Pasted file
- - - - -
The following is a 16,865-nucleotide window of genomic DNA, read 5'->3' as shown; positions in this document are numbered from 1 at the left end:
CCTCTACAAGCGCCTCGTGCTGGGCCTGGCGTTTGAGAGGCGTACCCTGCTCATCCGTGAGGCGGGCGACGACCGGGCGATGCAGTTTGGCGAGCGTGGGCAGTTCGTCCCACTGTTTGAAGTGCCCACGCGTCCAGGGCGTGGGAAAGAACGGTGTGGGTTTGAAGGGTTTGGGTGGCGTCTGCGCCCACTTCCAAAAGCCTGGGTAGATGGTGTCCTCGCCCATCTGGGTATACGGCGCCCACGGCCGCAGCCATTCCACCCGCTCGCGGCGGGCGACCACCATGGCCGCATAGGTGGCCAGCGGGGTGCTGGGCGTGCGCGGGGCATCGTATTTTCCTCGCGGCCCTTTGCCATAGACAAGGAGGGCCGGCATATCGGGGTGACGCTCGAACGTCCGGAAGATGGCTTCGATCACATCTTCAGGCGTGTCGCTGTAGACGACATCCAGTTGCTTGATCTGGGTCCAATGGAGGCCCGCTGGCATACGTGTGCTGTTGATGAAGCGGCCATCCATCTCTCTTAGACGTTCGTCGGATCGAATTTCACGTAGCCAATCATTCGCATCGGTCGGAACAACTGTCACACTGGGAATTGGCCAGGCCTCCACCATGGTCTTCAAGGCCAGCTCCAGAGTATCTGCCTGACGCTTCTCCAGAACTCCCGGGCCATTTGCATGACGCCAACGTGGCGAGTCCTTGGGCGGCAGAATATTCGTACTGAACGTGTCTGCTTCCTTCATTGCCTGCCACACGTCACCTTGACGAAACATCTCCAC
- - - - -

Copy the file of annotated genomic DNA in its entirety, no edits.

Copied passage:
The following is a 16,865-nucleotide window of genomic DNA, read 5'->3' as shown; positions in this document are numbered from 1 at the left end:
CCTCTACAAGCGCCTCGTGCTGGGCCTGGCGTTTGAGAGGCGTACCCTGCTCATCCGTGAGGCGGGCGACGACCGGGCGATGCAGTTTGGCGAGCGTGGGCAGTTCGTCCCACTGTTTGAAGTGCCCACGCGTCCAGGGCGTGGGAAAGAACGGTGTGGGTTTGAAGGGTTTGGGTGGCGTCTGCGCCCACTTCCAAAAGCCTGGGTAGATGGTGTCCTCGCCCATCTGGGTATACGGCGCCCACGGCCGCAGCCATTCCACCCGCTCGCGGCGGGCGACCACCATGGCCGCATAGGTGGCCAGCGGGGTGCTGGGCGTGCGCGGGGCATCGTATTTTCCTCGCGGCCCTTTGCCATAGACAAGGAGGGCCGGCATATCGGGGTGACGCTCGAACGTCCGGAAGATGGCTTCGATCACATCTTCAGGCGTGTCGCTGTAGACGACATCCAGTTGCTTGATCTGGGTCCAATGGAGGCCCGCTGGCATACGTGTGCTGTTGATGAAGCGGCCATCCATCTCTCTTAGACGTTCGTCGGATCGAATTTCACGTAGCCAATCATTCGCATCGGTCGGAACAACTGTCACACTGGGAATTGGCCAGGCCTCCACCATGGTCTTCAAGGCCAGCTCCAGAGTATCTGCCTGACGCTTCTCCAGAACTCCCGGGCCATTTGCATGACGCCAACGTGGCGAGTCCTTGGGCGGCAGAATATTCGTACTGAACGTGTCTGCTTCCTTCATTGCCTGCCACACGTCACCTTGACGAAACATCTCCAC